Global Maps of Temporal Streamflow Characteristics Based on Observations from Many Small Catchments

Thursday, 18 December 2014
Hylke Beck1, Albert van Dijk2 and Ad de Roo1, (1)Joint Research Center Ispra, Ispra, Italy, (2)Australian National University, Canberra, Australia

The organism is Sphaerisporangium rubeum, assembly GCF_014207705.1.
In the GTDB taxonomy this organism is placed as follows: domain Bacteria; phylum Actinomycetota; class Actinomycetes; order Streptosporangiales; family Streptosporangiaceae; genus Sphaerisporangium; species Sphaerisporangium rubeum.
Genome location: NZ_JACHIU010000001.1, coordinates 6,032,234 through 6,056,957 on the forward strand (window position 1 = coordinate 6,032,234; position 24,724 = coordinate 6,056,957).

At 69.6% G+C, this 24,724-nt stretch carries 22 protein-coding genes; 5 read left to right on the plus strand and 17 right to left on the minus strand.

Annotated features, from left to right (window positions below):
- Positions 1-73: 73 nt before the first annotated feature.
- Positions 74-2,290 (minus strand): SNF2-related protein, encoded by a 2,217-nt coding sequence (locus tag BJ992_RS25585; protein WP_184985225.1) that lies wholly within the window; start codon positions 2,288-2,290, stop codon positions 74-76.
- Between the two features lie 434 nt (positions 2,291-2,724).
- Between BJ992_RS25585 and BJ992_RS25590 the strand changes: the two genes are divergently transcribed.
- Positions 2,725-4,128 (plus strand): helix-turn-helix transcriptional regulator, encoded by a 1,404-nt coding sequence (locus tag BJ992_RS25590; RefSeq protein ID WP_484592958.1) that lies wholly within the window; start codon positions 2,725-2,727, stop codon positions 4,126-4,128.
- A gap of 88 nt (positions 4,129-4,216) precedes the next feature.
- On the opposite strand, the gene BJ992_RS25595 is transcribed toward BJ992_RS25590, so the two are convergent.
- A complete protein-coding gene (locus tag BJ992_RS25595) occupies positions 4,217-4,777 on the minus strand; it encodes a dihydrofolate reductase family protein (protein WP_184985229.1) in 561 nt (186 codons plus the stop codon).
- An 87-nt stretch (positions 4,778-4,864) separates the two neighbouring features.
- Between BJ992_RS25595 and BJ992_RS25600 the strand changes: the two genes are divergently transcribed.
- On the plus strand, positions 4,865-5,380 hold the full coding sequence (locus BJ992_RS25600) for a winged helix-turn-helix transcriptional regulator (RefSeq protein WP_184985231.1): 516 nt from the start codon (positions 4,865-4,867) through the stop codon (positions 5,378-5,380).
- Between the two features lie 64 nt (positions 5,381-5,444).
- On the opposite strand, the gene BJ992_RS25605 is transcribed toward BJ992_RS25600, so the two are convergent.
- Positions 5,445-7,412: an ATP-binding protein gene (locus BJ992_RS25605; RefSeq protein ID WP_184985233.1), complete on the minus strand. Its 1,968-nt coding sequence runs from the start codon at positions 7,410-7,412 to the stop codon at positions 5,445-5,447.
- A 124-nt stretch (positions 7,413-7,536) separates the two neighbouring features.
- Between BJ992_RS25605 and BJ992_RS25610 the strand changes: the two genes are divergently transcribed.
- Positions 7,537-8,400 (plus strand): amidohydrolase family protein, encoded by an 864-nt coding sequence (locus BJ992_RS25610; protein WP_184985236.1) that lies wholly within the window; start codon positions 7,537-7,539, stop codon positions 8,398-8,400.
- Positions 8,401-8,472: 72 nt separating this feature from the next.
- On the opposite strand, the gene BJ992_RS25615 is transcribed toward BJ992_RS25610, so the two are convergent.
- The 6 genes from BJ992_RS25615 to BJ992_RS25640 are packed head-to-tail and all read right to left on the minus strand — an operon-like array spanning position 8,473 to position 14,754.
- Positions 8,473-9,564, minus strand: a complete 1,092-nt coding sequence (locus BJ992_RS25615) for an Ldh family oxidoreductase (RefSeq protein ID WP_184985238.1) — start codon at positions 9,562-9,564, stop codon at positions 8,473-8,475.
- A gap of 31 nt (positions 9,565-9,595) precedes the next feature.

Streamflow (Q) estimation in ungauged catchments is one of the greatest challenges facing hydrologists. We used observed Q from approximately 7500 small catchments (<10,000 km2) around the globe to train neural network ensembles to estimate temporal Q distribution characteristics from climate and physiographic characteristics of the catchments. In total 17 Q characteristics were selected, including mean annual Q, baseflow index, and a number of flow percentiles. Training coefficients of determination for the estimation of the Q characteristics ranged from 0.56 for the baseflow recession constant to 0.93 for the Q timing. Overall, climate indices dominated among the predictors. Predictors related to soils and geology were the least important, perhaps due to data quality. The trained neural network ensembles were subsequently applied spatially over the ice-free land surface including ungauged regions, resulting in global maps of the Q characteristics (0.125° spatial resolution). These maps possess several unique features: 1) they represent purely observation-driven estimates; 2) are based on an unprecedentedly large set of catchments; and 3) have associated uncertainty estimates. The maps can be used for various hydrological applications, including the diagnosis of macro-scale hydrological models. To demonstrate this, the produced maps were compared to equivalent maps derived from the simulated daily Q of five macro-scale hydrological models, highlighting various opportunities for improvement in model Q behavior. The produced dataset is available for download.